An interesting article:
There is growing concern that as well as addicting users, technology is contributing toward so-called “continuous partial attention”, severely limiting people’s ability to focus, and possibly lowering IQ. One recent study showed that the mere presence of smartphones damages cognitive capacity – even when the device is turned off. “Everyone is distracted,” Rosenstein says. “All of the time.”
…It is revealing that many of these younger technologists are weaning themselves off their own products, sending their children to elite Silicon Valley schools where iPhones, iPads and even laptops are banned. They appear to be abiding by a Biggie Smalls lyric from their own youth about the perils of dealing crack cocaine: never get high on your own supply.
…“The technologies we use have turned into compulsions, if not full-fledged addictions,” Eyal writes. “It’s the impulse to check a message notification. It’s the pull to visit YouTube, Facebook, or Twitter for just a few minutes, only to find yourself still tapping and scrolling an hour later.” None of this is an accident, he writes. It is all “just as their designers intended”.
I highly recommend reading the entire article: ‘Our minds can be hijacked’: the tech insiders who fear a smartphone dystopia.
Our smartphones enable—and encourage—constant connection to information, entertainment, and each other. They put the world at our fingertips, and rarely leave our sides. Although these devices have immense potential to improve welfare, their persistent presence may come at a cognitive cost. In this research, we test the “brain drain” hypothesis that the mere presence of one’s own smartphone may occupy limited-capacity cognitive resources, thereby leaving fewer resources available for other tasks and undercutting cognitive performance. Results from two experiments indicate that even when people are successful at maintaining sustained attention—as when avoiding the temptation to check their phones—the mere presence of these devices reduces available cognitive capacity. Moreover, these cognitive costs are highest for those highest in smartphone dependence. We conclude by discussing the practical implications of this smartphone-induced brain drain for consumer decision-making and consumer welfare.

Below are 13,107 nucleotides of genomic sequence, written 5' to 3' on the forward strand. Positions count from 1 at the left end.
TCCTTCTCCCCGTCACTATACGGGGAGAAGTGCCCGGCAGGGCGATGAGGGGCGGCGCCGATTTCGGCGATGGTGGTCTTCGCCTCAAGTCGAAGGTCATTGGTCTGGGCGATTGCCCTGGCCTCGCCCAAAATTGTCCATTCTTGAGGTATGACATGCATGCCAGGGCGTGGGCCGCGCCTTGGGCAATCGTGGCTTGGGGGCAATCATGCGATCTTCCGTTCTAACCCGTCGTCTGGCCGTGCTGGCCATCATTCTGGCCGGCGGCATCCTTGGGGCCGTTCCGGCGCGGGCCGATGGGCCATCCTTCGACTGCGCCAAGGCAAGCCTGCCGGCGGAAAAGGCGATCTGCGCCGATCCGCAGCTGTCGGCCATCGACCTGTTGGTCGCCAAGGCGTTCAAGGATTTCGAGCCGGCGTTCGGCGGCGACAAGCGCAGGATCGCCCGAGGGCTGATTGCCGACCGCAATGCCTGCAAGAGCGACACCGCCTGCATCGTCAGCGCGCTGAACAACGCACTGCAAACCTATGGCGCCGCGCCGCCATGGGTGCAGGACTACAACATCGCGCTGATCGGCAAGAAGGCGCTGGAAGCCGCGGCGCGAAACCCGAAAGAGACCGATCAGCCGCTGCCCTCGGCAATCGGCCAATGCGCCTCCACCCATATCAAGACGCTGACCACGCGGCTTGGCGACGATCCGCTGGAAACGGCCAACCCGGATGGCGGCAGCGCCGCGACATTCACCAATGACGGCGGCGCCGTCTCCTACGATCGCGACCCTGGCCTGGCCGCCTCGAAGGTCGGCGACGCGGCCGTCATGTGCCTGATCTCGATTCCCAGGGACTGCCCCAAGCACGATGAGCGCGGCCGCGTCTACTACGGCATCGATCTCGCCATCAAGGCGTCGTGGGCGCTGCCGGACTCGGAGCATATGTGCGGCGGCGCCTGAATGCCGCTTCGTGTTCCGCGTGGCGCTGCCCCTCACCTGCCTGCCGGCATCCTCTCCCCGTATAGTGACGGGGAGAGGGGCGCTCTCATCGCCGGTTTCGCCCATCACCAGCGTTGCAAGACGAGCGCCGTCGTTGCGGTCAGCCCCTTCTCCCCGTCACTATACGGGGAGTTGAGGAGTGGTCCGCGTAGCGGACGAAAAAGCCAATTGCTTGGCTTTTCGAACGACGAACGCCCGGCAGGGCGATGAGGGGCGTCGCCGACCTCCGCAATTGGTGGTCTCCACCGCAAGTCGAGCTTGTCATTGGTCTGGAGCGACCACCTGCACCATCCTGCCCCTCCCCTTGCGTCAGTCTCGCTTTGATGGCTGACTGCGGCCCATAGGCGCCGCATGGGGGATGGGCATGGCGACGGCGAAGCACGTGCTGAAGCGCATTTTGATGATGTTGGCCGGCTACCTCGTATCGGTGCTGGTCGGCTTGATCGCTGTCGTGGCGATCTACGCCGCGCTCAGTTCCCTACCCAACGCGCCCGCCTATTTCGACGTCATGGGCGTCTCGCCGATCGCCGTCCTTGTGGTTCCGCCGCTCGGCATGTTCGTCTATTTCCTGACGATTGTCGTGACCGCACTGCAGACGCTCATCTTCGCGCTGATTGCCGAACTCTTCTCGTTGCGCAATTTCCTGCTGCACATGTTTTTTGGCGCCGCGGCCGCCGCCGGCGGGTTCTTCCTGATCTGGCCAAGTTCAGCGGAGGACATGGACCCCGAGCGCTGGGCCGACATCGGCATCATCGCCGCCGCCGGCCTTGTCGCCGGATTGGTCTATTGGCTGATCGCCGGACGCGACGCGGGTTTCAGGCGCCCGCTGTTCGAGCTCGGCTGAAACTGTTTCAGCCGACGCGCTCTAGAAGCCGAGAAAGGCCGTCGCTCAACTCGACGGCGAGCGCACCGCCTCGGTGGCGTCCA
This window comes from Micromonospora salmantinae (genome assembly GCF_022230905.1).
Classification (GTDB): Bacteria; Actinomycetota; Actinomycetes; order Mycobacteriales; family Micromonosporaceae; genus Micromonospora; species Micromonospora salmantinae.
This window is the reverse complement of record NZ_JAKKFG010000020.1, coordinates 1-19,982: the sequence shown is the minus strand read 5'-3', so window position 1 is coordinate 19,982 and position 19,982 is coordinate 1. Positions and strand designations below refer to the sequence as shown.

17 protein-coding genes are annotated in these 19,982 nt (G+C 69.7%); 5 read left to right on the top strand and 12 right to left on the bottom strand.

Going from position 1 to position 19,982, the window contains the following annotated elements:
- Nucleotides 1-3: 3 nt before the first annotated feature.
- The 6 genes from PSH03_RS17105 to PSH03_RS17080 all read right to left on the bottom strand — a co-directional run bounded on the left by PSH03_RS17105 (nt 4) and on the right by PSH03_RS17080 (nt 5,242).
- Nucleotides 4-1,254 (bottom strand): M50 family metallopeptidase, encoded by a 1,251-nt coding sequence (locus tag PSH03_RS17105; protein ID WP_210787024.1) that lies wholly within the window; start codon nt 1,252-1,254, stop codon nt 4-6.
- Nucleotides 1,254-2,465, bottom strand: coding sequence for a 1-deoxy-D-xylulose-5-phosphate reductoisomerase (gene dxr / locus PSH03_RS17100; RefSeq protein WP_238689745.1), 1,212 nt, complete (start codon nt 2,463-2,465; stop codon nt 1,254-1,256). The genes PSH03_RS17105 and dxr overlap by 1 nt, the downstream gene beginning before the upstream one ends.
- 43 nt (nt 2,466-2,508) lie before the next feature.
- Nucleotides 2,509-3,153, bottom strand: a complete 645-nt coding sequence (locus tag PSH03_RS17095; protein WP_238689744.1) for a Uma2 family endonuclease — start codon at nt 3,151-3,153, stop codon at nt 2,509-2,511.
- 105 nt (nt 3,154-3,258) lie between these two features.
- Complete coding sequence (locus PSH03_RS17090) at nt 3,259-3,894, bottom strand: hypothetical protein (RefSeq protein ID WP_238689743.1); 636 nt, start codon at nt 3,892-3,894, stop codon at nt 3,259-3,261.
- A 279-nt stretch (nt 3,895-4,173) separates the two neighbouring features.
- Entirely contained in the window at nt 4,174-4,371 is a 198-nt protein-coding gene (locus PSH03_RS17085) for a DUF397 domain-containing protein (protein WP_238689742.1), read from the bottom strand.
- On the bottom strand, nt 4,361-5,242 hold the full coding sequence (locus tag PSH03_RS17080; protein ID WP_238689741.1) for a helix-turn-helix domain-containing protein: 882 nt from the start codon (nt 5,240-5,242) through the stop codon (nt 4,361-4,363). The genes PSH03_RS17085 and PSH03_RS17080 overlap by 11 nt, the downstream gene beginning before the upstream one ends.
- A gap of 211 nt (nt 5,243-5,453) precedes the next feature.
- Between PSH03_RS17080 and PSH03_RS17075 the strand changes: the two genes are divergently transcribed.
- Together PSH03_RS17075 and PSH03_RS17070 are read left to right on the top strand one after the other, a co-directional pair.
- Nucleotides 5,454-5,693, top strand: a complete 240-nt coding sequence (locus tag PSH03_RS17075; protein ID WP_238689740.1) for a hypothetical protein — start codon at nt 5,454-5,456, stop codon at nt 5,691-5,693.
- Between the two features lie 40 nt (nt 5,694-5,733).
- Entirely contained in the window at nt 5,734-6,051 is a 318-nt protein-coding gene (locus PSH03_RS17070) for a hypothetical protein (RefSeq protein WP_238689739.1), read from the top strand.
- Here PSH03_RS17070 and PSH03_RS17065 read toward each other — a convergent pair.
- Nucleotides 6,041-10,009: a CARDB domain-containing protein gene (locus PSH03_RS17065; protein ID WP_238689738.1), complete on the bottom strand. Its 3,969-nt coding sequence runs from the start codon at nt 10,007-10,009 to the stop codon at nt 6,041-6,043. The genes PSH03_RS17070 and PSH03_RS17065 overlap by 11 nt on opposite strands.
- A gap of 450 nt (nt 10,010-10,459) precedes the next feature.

I’ve already been in the process of deleting my Facebook account, and I’ve also been thinking of getting rid of my smartphone. I’ve noticed detrimental effects from both.
Let me know what you think of the article.